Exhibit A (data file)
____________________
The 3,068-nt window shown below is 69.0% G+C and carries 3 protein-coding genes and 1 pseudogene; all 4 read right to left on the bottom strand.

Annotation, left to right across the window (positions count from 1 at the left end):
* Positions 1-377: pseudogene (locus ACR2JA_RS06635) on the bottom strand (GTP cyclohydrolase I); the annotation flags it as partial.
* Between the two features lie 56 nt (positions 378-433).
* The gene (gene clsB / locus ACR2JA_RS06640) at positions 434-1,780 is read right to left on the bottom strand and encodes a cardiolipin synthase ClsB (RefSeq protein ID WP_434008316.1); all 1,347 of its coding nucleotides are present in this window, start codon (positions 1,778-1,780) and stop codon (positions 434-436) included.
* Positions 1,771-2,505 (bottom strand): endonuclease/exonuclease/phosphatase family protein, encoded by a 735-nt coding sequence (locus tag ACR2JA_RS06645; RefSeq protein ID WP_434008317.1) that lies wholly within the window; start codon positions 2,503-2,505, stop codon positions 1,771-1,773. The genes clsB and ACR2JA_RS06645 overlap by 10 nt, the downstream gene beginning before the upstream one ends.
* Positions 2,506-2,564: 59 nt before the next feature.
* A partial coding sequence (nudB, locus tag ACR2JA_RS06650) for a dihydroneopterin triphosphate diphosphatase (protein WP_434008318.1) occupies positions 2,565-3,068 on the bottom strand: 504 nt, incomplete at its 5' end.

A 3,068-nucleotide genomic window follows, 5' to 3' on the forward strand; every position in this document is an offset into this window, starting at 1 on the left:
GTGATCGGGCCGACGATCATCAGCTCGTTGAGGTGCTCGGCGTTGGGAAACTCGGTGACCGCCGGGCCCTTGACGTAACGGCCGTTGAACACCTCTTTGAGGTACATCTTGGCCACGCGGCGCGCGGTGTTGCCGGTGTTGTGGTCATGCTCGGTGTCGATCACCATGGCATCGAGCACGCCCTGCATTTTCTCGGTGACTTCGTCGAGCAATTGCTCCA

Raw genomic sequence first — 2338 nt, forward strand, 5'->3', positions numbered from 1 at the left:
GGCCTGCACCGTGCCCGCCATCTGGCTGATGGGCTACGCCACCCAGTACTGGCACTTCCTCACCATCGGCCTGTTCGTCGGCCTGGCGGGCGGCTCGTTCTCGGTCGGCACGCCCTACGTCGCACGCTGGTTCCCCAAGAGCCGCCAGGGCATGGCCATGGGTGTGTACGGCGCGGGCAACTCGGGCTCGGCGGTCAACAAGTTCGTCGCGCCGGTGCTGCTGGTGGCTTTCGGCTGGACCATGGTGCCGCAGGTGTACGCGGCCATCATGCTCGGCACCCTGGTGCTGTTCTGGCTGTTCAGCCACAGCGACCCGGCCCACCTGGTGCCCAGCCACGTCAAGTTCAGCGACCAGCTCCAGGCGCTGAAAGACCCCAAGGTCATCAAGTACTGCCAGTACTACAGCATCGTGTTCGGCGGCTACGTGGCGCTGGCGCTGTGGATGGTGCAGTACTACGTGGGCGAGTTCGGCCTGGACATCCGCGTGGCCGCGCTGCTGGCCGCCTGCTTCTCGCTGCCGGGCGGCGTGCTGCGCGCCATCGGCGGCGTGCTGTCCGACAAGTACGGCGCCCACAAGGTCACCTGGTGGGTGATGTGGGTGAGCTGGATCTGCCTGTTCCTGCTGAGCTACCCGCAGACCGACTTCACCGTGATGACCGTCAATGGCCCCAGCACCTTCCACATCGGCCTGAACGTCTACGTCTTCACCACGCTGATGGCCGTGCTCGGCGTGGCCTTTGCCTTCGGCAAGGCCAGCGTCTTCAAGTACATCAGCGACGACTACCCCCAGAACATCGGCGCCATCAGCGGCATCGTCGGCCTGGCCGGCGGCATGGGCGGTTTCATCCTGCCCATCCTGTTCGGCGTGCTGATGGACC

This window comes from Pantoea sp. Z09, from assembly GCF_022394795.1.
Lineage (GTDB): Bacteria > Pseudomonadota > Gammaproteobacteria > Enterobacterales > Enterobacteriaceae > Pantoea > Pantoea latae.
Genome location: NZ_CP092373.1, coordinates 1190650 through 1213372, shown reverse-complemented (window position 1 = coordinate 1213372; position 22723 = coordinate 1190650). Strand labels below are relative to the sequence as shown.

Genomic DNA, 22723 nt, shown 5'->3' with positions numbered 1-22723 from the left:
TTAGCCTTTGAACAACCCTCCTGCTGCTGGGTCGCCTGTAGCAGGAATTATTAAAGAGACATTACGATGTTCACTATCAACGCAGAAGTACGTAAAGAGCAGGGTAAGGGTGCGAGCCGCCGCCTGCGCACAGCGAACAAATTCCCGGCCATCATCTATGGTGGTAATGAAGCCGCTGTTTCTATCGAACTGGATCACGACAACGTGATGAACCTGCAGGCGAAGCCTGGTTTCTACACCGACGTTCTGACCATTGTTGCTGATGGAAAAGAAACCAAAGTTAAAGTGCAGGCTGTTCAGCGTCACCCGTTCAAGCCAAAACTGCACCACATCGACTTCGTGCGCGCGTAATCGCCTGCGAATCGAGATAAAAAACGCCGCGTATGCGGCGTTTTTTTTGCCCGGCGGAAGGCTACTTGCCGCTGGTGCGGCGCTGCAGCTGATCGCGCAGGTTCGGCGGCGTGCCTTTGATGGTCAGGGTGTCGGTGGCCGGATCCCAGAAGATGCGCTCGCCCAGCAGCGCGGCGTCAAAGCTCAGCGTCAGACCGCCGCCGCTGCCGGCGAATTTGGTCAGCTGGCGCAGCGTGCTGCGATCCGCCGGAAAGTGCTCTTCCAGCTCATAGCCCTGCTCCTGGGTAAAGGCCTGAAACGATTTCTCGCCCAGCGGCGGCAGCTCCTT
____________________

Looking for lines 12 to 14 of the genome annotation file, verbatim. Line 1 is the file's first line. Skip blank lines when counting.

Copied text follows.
GGCCTGCACCGTGCCCGCCATCTGGCTGATGGGCTACGCCACCCAGTACTGGCACTTCCTCACCATCGGCCTGTTCGTCGGCCTGGCGGGCGGCTCGTTCTCGGTCGGCACGCCCTACGTCGCACGCTGGTTCCCCAAGAGCCGCCAGGGCATGGCCATGGGTGTGTACGGCGCGGGCAACTCGGGCTCGGCGGTCAACAAGTTCGTCGCGCCGGTGCTGCTGGTGGCTTTCGGCTGGACCATGGTGCCGCAGGTGTACGCGGCCATCATGCTCGGCACCCTGGTGCTGTTCTGGCTGTTCAGCCACAGCGACCCGGCCCACCTGGTGCCCAGCCACGTCAAGTTCAGCGACCAGCTCCAGGCGCTGAAAGACCCCAAGGTCATCAAGTACTGCCAGTACTACAGCATCGTGTTCGGCGGCTACGTGGCGCTGGCGCTGTGGATGGTGCAGTACTACGTGGGCGAGTTCGGCCTGGACATCCGCGTGGCCGCGCTGCTGGCCGCCTGCTTCTCGCTGCCGGGCGGCGTGCTGCGCGCCATCGGCGGCGTGCTGTCCGACAAGTACGGCGCCCACAAGGTCACCTGGTGGGTGATGTGGGTGAGCTGGATCTGCCTGTTCCTGCTGAGCTACCCGCAGACCGACTTCACCGTGATGACCGTCAATGGCCCCAGCACCTTCCACATCGGCCTGAACGTCTACGTCTTCACCACGCTGATGGCCGTGCTCGGCGTGGCCTTTGCCTTCGGCAAGGCCAGCGTCTTCAAGTACATCAGCGACGACTACCCCCAGAACATCGGCGCCATCAGCGGCATCGTCGGCCTGGCCGGCGGCATGGGCGGTTTCATCCTGCCCATCCTGTTCGGCGTGCTGATGGACC

This window comes from Pantoea sp. Z09, from assembly GCF_022394795.1.
Lineage (GTDB): Bacteria > Pseudomonadota > Gammaproteobacteria > Enterobacterales > Enterobacteriaceae > Pantoea > Pantoea latae.